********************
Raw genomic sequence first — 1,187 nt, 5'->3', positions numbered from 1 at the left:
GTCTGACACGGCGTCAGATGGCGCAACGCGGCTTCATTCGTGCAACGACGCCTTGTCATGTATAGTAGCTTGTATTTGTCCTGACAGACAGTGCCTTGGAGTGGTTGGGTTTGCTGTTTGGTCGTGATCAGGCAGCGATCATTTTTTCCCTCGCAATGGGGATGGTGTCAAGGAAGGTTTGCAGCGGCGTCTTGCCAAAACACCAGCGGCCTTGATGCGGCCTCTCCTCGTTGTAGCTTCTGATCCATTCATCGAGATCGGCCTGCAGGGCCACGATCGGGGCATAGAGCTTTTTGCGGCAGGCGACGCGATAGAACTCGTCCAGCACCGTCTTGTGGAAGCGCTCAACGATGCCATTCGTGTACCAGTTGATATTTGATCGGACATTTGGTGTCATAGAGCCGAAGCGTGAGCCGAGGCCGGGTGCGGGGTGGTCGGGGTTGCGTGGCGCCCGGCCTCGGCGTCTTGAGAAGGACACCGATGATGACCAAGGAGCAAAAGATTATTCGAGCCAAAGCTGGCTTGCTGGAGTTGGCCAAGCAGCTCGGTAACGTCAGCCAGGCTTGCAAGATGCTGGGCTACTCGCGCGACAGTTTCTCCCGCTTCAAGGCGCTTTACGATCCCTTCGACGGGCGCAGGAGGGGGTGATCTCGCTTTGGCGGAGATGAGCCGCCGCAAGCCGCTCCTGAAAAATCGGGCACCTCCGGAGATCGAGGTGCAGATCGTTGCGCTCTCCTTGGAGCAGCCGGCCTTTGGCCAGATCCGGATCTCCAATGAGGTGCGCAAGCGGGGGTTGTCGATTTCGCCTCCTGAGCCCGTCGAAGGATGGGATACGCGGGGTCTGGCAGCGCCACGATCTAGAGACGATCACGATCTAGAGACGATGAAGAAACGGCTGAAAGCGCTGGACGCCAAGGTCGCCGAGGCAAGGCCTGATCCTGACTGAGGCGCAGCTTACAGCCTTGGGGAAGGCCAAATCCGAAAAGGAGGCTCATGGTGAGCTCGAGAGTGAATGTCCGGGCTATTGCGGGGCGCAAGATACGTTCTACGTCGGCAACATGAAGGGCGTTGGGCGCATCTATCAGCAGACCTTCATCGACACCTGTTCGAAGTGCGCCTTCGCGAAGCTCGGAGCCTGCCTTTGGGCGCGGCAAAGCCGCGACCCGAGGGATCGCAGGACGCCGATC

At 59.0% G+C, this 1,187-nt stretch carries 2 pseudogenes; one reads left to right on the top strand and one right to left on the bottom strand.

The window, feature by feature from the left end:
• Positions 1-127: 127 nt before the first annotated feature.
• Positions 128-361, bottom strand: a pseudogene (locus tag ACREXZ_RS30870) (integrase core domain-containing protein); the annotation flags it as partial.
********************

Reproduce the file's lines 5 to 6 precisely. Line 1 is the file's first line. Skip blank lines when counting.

• Positions 1-127: 127 nt before the first annotated feature.
• Positions 128-361, bottom strand: a pseudogene (locus tag ACREXZ_RS30870) (integrase core domain-containing protein); the annotation flags it as partial.